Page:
Greece ranked 17th in European Union for action on climate change in 2016

Greece moved up several places to rank 17th among the 28 European Union member-states for the adoption of climate change policies, WWF Hellas and Greenpeace Greece said on Wednesday. The ranking was based on the annual Climate Change Performance Index 2016, issued each year by Germanwatch in collaboration with the Climate Action Network (CAN).

Based on the index, Greece ranked 25th worldwide in 2016, up from 33rd in 2015, and 17th in the EU28, up from 23rd the year before.

At the same time, the environmental groups noted that the “improvement” was more due to an overall slowdown of economic activity due to the economic crisis, rather than policies to reduce consumption of fossil fuels.
“The recession led to a reduction in overall primary energy supply by 21.5 pct in the period 2009-2014, while it had particularly obvious impact on road transport and residences, where total energy consumption fell 28.5 pct,” they said.

They noted that Greece “has not only succeeded in increasing its carbon footprint per unit of GDP but insists on promoting major fossil fuel investments in coming years.” Among EU countries, only Greece and Estonia had actually increased their energy intensity in 2009, “indicative of the inactivity on the level of national climate change policy,” the groups said.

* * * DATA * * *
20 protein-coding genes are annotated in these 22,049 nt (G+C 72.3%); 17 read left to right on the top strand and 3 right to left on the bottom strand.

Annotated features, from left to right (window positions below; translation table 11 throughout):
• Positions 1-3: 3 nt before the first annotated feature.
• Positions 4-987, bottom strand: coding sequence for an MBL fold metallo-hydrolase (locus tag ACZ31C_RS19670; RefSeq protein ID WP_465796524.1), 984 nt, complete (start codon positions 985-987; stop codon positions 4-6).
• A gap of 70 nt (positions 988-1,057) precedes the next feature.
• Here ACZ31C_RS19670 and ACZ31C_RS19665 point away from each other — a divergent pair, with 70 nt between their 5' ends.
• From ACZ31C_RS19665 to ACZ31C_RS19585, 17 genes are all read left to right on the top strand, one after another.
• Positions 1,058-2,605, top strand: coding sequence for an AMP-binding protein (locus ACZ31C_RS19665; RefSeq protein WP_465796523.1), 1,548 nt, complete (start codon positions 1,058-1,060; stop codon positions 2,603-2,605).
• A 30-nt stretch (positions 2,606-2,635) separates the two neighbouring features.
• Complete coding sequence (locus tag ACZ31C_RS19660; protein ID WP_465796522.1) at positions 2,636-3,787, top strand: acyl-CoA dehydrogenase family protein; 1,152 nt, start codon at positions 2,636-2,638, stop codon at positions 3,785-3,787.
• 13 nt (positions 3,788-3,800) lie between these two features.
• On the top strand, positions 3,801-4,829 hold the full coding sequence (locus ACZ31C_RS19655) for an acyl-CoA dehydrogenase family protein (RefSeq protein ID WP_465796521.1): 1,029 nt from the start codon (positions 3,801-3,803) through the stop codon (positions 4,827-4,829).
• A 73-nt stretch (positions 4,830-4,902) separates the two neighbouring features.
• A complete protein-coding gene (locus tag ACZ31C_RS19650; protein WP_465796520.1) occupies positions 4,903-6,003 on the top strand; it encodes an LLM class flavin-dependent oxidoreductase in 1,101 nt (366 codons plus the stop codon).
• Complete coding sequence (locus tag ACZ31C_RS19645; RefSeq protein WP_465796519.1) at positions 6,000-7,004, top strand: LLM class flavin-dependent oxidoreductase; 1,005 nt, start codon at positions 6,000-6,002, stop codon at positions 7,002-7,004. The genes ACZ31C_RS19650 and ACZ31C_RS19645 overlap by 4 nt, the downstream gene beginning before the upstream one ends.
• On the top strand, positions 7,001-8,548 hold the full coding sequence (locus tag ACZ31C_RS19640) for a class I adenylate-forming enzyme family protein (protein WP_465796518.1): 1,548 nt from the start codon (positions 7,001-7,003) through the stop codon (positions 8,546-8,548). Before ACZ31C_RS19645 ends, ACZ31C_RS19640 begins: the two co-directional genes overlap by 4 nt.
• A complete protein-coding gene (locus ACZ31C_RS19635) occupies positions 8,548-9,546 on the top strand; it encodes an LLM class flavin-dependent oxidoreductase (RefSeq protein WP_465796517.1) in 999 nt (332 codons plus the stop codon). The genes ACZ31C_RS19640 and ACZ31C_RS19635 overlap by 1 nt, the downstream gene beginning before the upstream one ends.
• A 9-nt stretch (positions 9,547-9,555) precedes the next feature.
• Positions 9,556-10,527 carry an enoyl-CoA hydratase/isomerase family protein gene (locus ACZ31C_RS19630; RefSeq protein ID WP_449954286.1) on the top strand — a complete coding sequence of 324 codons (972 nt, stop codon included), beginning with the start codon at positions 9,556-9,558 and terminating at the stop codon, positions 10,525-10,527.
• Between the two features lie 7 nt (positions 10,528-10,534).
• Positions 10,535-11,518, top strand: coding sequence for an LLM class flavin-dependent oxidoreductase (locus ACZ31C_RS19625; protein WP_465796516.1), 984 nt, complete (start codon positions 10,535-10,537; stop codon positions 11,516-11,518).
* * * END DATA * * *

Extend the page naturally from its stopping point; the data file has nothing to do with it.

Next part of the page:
On the plus side, clean renewable energy technology, such as photovoltaic panels and wind turbines, have tripled their share of the energy market since 2009 at the same time that lignite coal has become less competitive, due to its poor quality as a fuel and rising mining costs, so that its share in power production has fallen by 24.5 pct.
Lignite was losing ground but not as a result of government action, with the Public Power Corporation (PPC) seeking to “revive” it with two new lignite-powered plants and efforts to extend the life of the older units, to the detriment of public health and the environment, WWF Hellas climate change policy chief Nikos Mantzaris said.
Greenpeace’s Takis Grigoriou, on his part, noted that the Greek government “was doing everything in its power to keep the country trapped in yesterday” as the world was moving towardd clean and modern energy sources.

The Climate Change Performance Index uses standardised criteria to evaluate and compare the climate protection performance of 58 countries that are, together, responsible for more than 90 percent of global energy-related CO2 emissions.